The album was recorded at Soundspace Studios, a cheap (£50 a day!) facility in Cardiff, Wales usually used to record demos. It was produced by the band with assistance from little known producer Mark Freegard , whose previous work included The Breeders 1993 album Last Splash. The overall sound of the album is dense but not overproduced. Many tracks begin or end with a spoken word sample and there is increased use of flanger effects on the guitar tracks.
While the lyric writing on previous albums was split fairly evenly between Richey Edwards and the band's bass player and co-lyricist Nicky Wire (Real name: Nicholas Jones ), Wire has said in interviews that Edwards wrote about 70% of the lyrics on The Holy Bible.
Edwards' lyrics took on a poetic nature: Sylvia Plath was one his heroes, and the melodies are highly unusual. Single words are strectched to fill a whole line and some entire sentences are sung very quickly, almost rendering them unintelligible. Many of the songs contain obscure religious, political and literary references. The album also embraced various philosophical mindsets including nihilism ("I know I believe in nothing but it is my nothing") and misanthropy ("All I preach is extinction").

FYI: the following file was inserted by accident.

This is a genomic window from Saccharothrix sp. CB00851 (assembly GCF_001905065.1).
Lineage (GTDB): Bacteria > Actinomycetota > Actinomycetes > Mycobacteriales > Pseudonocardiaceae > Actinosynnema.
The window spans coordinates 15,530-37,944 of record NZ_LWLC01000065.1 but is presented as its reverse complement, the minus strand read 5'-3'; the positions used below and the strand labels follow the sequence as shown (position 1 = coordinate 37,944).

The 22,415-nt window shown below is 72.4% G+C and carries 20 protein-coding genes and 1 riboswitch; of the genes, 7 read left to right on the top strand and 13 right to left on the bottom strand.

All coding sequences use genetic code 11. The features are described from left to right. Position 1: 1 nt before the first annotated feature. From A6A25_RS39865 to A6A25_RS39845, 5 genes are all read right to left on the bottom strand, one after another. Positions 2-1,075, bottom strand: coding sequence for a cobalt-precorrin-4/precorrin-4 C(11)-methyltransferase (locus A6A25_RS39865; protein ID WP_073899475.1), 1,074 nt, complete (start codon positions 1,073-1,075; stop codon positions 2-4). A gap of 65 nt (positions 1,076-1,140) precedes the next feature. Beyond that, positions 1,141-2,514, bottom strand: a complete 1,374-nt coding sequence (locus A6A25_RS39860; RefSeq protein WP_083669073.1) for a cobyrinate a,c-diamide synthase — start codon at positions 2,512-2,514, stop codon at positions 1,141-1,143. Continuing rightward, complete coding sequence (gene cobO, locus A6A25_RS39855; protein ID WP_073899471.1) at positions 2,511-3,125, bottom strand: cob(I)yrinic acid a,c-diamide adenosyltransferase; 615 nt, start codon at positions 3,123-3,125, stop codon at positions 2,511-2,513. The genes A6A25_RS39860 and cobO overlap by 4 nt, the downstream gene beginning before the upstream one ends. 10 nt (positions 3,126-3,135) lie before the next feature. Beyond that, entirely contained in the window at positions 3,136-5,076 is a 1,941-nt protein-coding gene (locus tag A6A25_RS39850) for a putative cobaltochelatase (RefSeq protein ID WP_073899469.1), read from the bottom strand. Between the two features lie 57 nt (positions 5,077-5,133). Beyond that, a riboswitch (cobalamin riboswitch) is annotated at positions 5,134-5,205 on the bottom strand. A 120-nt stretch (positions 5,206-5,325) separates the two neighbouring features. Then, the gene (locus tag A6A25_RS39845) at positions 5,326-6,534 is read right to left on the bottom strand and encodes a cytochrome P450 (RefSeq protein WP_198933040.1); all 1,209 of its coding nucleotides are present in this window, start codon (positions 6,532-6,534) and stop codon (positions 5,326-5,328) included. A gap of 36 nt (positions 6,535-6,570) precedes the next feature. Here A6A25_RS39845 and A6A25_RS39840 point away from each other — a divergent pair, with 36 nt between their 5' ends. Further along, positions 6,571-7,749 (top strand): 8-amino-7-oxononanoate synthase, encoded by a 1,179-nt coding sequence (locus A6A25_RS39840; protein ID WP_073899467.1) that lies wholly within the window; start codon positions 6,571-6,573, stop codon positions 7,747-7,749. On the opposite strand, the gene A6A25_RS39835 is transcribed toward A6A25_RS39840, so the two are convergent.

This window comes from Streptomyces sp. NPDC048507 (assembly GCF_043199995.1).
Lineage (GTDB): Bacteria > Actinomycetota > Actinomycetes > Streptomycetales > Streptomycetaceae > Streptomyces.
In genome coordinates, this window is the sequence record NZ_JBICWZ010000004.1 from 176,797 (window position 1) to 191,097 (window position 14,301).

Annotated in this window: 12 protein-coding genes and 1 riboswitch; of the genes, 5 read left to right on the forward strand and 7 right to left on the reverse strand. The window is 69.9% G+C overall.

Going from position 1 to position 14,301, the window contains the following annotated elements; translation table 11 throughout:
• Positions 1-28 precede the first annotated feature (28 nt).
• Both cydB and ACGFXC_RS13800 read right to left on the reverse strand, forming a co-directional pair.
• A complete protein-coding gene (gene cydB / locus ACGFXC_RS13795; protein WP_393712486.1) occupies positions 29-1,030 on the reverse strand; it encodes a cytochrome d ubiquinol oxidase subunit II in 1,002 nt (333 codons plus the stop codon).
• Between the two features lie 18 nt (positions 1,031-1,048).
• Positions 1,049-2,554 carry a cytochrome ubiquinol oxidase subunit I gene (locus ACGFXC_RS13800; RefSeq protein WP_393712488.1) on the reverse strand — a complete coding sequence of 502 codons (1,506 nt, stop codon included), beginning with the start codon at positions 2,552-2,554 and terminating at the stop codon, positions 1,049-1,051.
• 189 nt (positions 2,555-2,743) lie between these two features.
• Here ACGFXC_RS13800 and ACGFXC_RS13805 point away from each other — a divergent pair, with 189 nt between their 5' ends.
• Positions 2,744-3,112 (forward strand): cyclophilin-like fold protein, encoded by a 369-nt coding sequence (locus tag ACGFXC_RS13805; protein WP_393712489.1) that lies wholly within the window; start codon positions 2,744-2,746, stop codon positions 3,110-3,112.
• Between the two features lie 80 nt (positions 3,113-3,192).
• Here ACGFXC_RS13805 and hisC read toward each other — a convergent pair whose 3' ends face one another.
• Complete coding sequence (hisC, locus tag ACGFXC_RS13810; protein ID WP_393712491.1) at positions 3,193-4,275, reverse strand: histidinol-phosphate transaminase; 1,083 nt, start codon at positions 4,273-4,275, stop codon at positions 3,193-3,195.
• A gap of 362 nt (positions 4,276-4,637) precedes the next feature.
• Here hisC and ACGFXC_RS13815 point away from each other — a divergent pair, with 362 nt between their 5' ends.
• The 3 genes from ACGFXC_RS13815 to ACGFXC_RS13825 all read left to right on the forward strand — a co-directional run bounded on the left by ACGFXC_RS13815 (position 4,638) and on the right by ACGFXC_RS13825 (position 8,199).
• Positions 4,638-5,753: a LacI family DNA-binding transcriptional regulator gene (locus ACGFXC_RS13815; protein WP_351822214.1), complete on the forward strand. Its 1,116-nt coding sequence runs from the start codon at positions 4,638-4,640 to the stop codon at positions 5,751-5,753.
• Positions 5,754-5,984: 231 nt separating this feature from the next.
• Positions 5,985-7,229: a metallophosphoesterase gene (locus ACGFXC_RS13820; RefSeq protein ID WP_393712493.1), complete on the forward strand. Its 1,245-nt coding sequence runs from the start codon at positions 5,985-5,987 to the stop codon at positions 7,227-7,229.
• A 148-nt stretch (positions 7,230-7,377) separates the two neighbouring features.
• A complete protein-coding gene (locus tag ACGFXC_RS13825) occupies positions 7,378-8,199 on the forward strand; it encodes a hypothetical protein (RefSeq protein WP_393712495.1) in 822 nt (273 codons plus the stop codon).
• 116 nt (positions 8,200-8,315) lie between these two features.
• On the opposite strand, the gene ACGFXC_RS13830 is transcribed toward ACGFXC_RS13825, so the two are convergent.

Amazingly, on this album Edwards wrote about big weighty themes, such as the Holocaust, in a very ambiguous style that is almost Stream of consciousness. All of the songs do have a meaning, but many lines do appear to be unconnected slogans, proverbs and phrases as well as many highly poetic descriptions.
For example, in the song "Ifwhiteamericatoldthetruthforonedayit'sworldwouldfallapart" (itself a famous quote by Lenny Bruce), the lines "Vital stats, how white was their skin, unimportant just another inner city drive-by thing" are followed by "Morning, Fine, serves your first coffee of the day, real privilege it will take your problems all away." On the surface these lines would appear to be unconnected, but in the wider context of the song it is an attack on the indifference of America's predominantly white, rich classes to the poor living in urban slums. There are many more instances of this abstract and indirect approach to song writing in many of the album's songs, making the lyrics a jigsaw puzzle for the reader/listener to decipher.
"Comfort Comes", a B-side from the previous album Gold Against the Soul, is generally regarded to be the first Manics track to feature the production style and sound of the tracks appearing on The Holy Bible. In interviews Nicky Wire has also said of the track "Judge Yr'Self", released in 2003 on the B-sides collection Lipstick Traces, to be "very Holy Bible. It's the way Richey wanted us to go, very aggressive and automated, not that Richey had a clue musically."